Specifically with respect to Bill 894, speakers at the hearing expressed concern about the environmental impact of ozone-depleting substances being released into the atmosphere by poachers who steal discarded appliances. A representative of the Natural Resources Defense Council stated that Bill 894 " would reduce the likelihood that stolen bulk metal items like refrigerators and air conditioners are improperly disassembled, with the inevitable result being the release of . . . CFCs, which are potent ozone depleting gases, into the atmosphere." The Committee also heard testimony that Bill 894 would help with the City's finances. Ron Gonen, the DSNY's Deputy Commissioner for Sustainability and Recycling, stated that Bill 894 " would allow for the shift of part of the financial burden for the recovery to manufacturers of refrigerant containing products" and for the DSNY to " recover a portion of its program costs for continuing to operate its CFC removal program . . . ."

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IV. Procedural History

Plaintiff AHAM is a not-for-profit business association incorporated in Illinois and having its principal office in Washington, D.C. It represents manufacturers of home appliances, and its members produce 95 percent of the household appliances shipped for sale in the United States. On November 6, 2013, Plaintiff commenced this action seeking a declaratory judgment that: (i) Local Law 69 is preempted by NYECL § 38-0107(3); (ii) § 16-481, regarding manufacturer responsibility for recovery, is ultra vires under the constitution and legislative acts of New York State; (iii) § 16-482(b) and (c), regarding fees chargeable to manufacturers under the City collection program, are ultra vires under the constitution and legislative acts of New York State; (iv) § § 16-481 and 16-482(c) violate manufacturers' due process rights under the U.S. and New York constitutions; and (v) Local Law 69 violates the Commerce Clause of the U.S. Constitution. On February 7, 2014, Plaintiff moved for judgment on the pleadings as to the first three causes of action, which all arise under state law.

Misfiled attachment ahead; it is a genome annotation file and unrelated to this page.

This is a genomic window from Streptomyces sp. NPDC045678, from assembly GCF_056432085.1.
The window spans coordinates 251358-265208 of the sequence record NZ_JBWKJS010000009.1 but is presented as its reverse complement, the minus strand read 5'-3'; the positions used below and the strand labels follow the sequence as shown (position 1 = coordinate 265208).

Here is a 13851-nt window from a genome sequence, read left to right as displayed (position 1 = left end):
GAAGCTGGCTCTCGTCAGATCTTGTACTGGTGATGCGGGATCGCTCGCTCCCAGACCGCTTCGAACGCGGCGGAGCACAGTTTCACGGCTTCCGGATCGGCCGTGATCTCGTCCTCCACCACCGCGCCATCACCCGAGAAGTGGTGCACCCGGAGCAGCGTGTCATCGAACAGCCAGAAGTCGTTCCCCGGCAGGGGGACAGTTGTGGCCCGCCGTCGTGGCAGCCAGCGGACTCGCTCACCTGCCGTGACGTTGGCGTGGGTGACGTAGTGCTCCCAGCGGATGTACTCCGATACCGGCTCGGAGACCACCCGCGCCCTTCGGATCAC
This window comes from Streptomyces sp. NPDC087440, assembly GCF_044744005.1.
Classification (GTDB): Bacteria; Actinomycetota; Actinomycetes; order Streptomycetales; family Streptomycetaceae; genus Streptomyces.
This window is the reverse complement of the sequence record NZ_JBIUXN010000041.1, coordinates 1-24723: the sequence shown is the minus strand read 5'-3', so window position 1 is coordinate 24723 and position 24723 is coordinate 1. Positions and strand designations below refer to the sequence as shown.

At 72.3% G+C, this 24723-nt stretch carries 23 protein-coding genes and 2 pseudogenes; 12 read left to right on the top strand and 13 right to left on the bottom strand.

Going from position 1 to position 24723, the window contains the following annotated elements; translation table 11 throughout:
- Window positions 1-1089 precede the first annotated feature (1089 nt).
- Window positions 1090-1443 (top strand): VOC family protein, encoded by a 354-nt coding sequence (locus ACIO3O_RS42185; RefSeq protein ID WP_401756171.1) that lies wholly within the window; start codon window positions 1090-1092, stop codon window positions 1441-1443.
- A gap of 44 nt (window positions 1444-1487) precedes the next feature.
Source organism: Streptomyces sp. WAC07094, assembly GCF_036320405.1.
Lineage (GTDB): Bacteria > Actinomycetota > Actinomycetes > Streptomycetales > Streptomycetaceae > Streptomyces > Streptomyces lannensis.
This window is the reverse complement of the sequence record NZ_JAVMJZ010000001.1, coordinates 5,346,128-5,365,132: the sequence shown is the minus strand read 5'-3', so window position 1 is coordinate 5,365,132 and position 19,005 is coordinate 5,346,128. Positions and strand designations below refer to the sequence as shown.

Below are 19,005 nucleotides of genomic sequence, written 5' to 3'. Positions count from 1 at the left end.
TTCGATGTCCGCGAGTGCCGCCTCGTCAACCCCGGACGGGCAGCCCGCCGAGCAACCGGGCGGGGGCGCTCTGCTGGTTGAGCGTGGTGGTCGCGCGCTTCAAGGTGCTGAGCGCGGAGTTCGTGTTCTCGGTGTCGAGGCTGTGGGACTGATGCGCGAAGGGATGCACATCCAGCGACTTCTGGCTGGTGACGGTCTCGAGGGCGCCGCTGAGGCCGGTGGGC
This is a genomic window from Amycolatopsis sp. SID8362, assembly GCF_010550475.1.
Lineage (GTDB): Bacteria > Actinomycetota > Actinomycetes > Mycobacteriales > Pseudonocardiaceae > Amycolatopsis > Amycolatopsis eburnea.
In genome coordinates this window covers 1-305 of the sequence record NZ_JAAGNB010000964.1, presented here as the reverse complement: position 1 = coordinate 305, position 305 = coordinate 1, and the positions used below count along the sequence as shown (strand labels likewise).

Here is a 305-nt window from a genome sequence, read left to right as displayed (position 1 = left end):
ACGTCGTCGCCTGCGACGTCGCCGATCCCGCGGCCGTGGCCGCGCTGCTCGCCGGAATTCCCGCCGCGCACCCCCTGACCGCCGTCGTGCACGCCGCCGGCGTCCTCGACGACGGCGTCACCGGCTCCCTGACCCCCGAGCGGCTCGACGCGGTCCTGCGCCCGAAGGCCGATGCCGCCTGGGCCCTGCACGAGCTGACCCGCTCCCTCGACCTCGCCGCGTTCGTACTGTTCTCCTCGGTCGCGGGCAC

The Court reviews motions for judgment on the pleadings brought pursuant to Rule 12(c) of the Federal Rules of Civil Procedure under the same standard as Rule 12(b)(6) motions to dismiss. Bank of N.Y. v. First Millennium, Inc., 607 F.3d 905, 922 (2d Cir. 2010). The Court accepts as true all of the nonmoving party's well-pleaded factual allegations and draws all reasonable inferences in favor of the nonmoving party. See Standard Inv. Chartered, Inc. v. Nat'l Ass'n of Sec. Dealers, Inc., 637 F.3d 112, 115 (2d Cir. 2011). Judgment on the pleadings may be granted " where material facts are undisputed and where a judgment on the merits is possible merely by considering the contents of the pleadings." Sellers v. M.C. Floor Crafters, Inc., 842 F.2d 639, 642 (2d Cir. 1988).

On a Rule 12(c) motion, the court may consider " the complaint, the answer, any written documents attached to them, . . . any matter of which the court can take judicial notice for the factual background of the case[,] . . . any written instrument attached . . . as an exhibit, materials incorporated . . . by reference, and documents that, although not incorporated by reference, are integral" to the pleadings. L-7 Designs, Inc. v. Old Navy, LLC, 647 F.3d 419, 422 (2d Cir. 2011) (internal quotation marks omitted). Judicial notice may be taken of material that is a matter of public record, see Blue Tree Hotels Inv. (Canada), Ltd. v. Starwood Hotels & Resorts Worldwide, Inc., 369 F.3d 212, 217 (2d Cir. 2004), such as legislative history, see, e.g., Castellano v. Bd. of Trustees of Police Officers' Variable Supplements Fund, 937 F.2d 752, 754 (2d Cir. 1991) (taking judicial notice of pertinent statutory material on an appeal from a motion to dismiss); Oneida Indian Nation v. New York, 691 F.2d 1070, 1086 (2d Cir. 1982) (holding that judicial notice of " law, legislative facts, or factual matters that are incontrovertible" are admissible).